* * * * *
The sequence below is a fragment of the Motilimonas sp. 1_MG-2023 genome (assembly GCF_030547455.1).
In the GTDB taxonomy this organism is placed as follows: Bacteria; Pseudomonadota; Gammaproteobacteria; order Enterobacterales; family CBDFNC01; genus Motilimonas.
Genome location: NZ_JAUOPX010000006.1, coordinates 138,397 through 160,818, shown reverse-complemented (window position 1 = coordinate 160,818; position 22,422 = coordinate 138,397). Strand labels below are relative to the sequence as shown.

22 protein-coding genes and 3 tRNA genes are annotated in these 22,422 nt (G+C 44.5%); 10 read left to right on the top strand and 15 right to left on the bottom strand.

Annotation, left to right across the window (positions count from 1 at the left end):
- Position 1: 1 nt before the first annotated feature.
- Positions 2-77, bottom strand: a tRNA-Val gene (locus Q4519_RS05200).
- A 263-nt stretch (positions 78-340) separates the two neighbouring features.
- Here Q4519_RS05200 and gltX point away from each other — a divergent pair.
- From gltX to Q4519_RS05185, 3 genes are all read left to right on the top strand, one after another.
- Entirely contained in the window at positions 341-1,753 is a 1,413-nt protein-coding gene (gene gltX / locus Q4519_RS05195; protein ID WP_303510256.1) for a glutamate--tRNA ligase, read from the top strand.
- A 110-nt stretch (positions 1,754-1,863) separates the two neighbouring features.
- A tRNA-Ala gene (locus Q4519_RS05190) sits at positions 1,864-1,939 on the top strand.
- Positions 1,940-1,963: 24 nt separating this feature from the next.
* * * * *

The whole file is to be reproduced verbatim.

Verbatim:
The sequence below is a fragment of the Motilimonas sp. 1_MG-2023 genome (assembly GCF_030547455.1).
In the GTDB taxonomy this organism is placed as follows: Bacteria; Pseudomonadota; Gammaproteobacteria; order Enterobacterales; family CBDFNC01; genus Motilimonas.
Genome location: NZ_JAUOPX010000006.1, coordinates 138,397 through 160,818, shown reverse-complemented (window position 1 = coordinate 160,818; position 22,422 = coordinate 138,397). Strand labels below are relative to the sequence as shown.

22 protein-coding genes and 3 tRNA genes are annotated in these 22,422 nt (G+C 44.5%); 10 read left to right on the top strand and 15 right to left on the bottom strand.

Annotation, left to right across the window (positions count from 1 at the left end):
- Position 1: 1 nt before the first annotated feature.
- Positions 2-77, bottom strand: a tRNA-Val gene (locus Q4519_RS05200).
- A 263-nt stretch (positions 78-340) separates the two neighbouring features.
- Here Q4519_RS05200 and gltX point away from each other — a divergent pair.
- From gltX to Q4519_RS05185, 3 genes are all read left to right on the top strand, one after another.
- Entirely contained in the window at positions 341-1,753 is a 1,413-nt protein-coding gene (gene gltX / locus Q4519_RS05195; protein ID WP_303510256.1) for a glutamate--tRNA ligase, read from the top strand.
- A 110-nt stretch (positions 1,754-1,863) separates the two neighbouring features.
- A tRNA-Ala gene (locus Q4519_RS05190) sits at positions 1,864-1,939 on the top strand.
- Positions 1,940-1,963: 24 nt separating this feature from the next.